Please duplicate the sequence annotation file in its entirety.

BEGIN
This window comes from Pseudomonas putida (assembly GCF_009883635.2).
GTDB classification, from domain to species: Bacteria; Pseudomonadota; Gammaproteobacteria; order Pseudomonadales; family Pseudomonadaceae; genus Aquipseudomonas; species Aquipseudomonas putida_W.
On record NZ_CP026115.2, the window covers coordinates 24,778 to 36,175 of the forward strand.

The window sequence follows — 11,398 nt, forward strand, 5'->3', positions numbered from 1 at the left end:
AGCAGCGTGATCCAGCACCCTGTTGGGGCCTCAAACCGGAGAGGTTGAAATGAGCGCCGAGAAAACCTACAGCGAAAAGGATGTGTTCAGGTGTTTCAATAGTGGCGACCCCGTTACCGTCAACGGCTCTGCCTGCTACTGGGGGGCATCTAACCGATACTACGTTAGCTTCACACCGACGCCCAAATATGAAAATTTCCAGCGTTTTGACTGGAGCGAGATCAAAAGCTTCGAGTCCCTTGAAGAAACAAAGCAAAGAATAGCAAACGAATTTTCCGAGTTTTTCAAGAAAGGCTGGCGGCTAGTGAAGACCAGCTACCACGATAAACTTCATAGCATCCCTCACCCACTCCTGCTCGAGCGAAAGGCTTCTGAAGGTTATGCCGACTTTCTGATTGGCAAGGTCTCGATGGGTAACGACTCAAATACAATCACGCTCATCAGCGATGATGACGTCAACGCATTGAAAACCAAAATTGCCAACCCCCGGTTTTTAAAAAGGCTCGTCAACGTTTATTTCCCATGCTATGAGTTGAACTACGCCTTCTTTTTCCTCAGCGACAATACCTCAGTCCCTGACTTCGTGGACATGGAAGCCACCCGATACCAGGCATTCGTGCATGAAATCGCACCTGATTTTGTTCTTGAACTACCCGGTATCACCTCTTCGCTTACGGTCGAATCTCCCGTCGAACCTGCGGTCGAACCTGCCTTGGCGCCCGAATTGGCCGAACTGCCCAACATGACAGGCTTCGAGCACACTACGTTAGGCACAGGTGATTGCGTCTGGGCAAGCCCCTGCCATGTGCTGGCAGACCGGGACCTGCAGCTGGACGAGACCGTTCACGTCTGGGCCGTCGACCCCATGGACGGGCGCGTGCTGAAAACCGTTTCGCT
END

This window comes from Pseudomonas putida (assembly GCF_009883635.2).
GTDB classification, from domain to species: Bacteria; Pseudomonadota; Gammaproteobacteria; order Pseudomonadales; family Pseudomonadaceae; genus Aquipseudomonas; species Aquipseudomonas putida_W.
On record NZ_CP026115.2, the window covers coordinates 24,778 to 36,175 of the forward strand.

The window sequence follows — 11,398 nt, forward strand, 5'->3', positions numbered from 1 at the left end:
AGCAGCGTGATCCAGCACCCTGTTGGGGCCTCAAACCGGAGAGGTTGAAATGAGCGCCGAGAAAACCTACAGCGAAAAGGATGTGTTCAGGTGTTTCAATAGTGGCGACCCCGTTACCGTCAACGGCTCTGCCTGCTACTGGGGGGCATCTAACCGATACTACGTTAGCTTCACACCGACGCCCAAATATGAAAATTTCCAGCGTTTTGACTGGAGCGAGATCAAAAGCTTCGAGTCCCTTGAAGAAACAAAGCAAAGAATAGCAAACGAATTTTCCGAGTTTTTCAAGAAAGGCTGGCGGCTAGTGAAGACCAGCTACCACGATAAACTTCATAGCATCCCTCACCCACTCCTGCTCGAGCGAAAGGCTTCTGAAGGTTATGCCGACTTTCTGATTGGCAAGGTCTCGATGGGTAACGACTCAAATACAATCACGCTCATCAGCGATGATGACGTCAACGCATTGAAAACCAAAATTGCCAACCCCCGGTTTTTAAAAAGGCTCGTCAACGTTTATTTCCCATGCTATGAGTTGAACTACGCCTTCTTTTTCCTCAGCGACAATACCTCAGTCCCTGACTTCGTGGACATGGAAGCCACCCGATACCAGGCATTCGTGCATGAAATCGCACCTGATTTTGTTCTTGAACTACCCGGTATCACCTCTTCGCTTACGGTCGAATCTCCCGTCGAACCTGCGGTCGAACCTGCCTTGGCGCCCGAATTGGCCGAACTGCCCAACATGACAGGCTTCGAGCACACTACGTTAGGCACAGGTGATTGCGTCTGGGCAAGCCCCTGCCATGTGCTGGCAGACCGGGACCTGCAGCTGGACGAGACCGTTCACGTCTGGGCCGTCGACCCCATGGACGGGCGCGTGCTGAAAACCGTTTCGCT